In the center-west of Cambodia lies a small town called Battambang that popped up in a Lonely Planet article about lesser-visited-but-great places to see in Cambodia, and it sounded like a place I really wanted to go, so I bought a ticket to go there in between the tourist hotspots of Siem Reap and Phnom Penh.
The bus trip to go from Siem Reap to Battambang was nonsensical, to say the least.
I booked the bus through my hostel, and I was told that it departs at 10:30, they will pick me up, and to be ready around 10, because you never know if you’re getting picked up first or last. I got picked up around 10:20, jumped in a completely packed van, turned the corner, and we were there. Less than 2 minutes! Why did I need to get picked up?
Anywho, we waited at this makeshift bus station, a van pulled up and said “Battambang,” and everyone piled in. After a few minutes of driving, I realized that we were going Southeast. Battambang is due Southwest. I was suspicious. At the outskirts of Siem Reap, we pulled into a bus station and were told to get out of the van and board this giant bus. It was after 11 at this point, and we hadn’t even begun the “3 hour” bus trip I was told to expect.
At the station, a girl asked the driver while boarding if she had time to go use the toilet. There was a real language barrier, so I told her that I’d make sure we didn’t leave without her. Good thing, since they closed the door and started the engine shortly after.
We then drove back through Siem Reap, past the makeshift station where everyone had assembled, and didn’t actually get out of the city until after 12. For a 10:30 bus. For a 3 hour trip.
The bus wound up getting so full from picking people up along the way that some people were sitting on plastic stools in the aisle. The guy next to me wouldn’t stop talking on his phone (loudly) and touching my leg. At a short break, I went to the girl who’d almost been left in the bathroom earlier and asked if I could sit next to her, instead, to get away from that guy. This turned out to be a good decision; she was going to the same hostel as me, and we wound up hanging out for a few days in Battambang.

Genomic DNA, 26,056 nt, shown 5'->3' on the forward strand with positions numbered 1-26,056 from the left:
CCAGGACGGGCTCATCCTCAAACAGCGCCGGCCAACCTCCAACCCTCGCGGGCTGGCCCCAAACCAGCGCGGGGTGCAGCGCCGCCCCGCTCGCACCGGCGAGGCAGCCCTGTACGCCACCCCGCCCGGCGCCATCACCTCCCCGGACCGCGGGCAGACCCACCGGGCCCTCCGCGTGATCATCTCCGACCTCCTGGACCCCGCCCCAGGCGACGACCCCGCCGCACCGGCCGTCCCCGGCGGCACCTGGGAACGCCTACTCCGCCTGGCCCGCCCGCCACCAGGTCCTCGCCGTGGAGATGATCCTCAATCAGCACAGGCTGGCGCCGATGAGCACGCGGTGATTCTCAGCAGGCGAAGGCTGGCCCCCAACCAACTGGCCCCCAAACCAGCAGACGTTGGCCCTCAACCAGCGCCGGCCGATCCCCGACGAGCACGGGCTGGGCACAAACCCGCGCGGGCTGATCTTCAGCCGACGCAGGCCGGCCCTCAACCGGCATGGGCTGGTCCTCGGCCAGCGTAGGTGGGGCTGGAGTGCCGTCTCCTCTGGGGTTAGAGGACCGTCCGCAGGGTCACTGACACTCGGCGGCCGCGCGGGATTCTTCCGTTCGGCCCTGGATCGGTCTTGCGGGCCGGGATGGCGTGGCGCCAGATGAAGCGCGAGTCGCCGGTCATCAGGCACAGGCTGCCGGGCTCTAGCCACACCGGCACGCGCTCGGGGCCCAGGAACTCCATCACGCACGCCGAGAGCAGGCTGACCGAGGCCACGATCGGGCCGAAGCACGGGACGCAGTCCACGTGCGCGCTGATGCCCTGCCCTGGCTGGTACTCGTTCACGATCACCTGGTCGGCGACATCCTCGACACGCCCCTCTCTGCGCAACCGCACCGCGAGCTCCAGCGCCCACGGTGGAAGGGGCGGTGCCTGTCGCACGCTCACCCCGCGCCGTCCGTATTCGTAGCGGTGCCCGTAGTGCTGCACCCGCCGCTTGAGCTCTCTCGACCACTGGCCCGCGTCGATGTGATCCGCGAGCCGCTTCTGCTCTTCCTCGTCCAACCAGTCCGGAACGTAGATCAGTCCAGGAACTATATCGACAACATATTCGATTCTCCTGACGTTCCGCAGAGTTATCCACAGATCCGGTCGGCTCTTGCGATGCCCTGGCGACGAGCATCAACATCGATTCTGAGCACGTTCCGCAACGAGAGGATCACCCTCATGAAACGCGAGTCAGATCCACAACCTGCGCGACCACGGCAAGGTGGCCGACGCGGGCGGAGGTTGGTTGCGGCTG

Oh, the bus also played a bunch of super weird karaoke videos on the TV, but, thankfully, no one was singing along.
When we arrived at the bus station on the edge of Battambang, I planned to share a tuk-tuk to the hostel with K, the Dutch girl from the bus. Our tuk-tuk driver pointed out that we were pretty close to the famous Bamboo Train and talked us into going there before going to the hostel. This was a good tip.
The Bamboo Train is purely a tourist thing. The train tracks in Cambodia are abandoned and not maintained. They were originally built during the French colonial times and were used for moving supplies & workers for construction projects. In Battambang, some enterprising people have made little carts out of bamboo, some leftover tank wheels, and a small engine from a go-kart or lawnmower. The train cars almost look like a bed frame rolling down the tracks. For $5/person, you can ride down to the next “station,” which is about 20min away. We were surprised that it went so fast—maybe 30kmh/20mph. The best part is when you encounter a cart going the other way, and one side has to disassemble to clear up the tracks. The driver from the other cart will help, then they both continue on the way. Great times!
At the “station,” it’s purely a tourist trap. There are trinkets, clothes & souvenirs for sale, plus a little coffee shop. K & I realized that we basically had to buy something, so we got a drink each at the coffee shop, drew pictures with this little girl, and talked to her grandfather. After this, we rode back to the start. It’s a fun thing for $5 each and makes for a good story.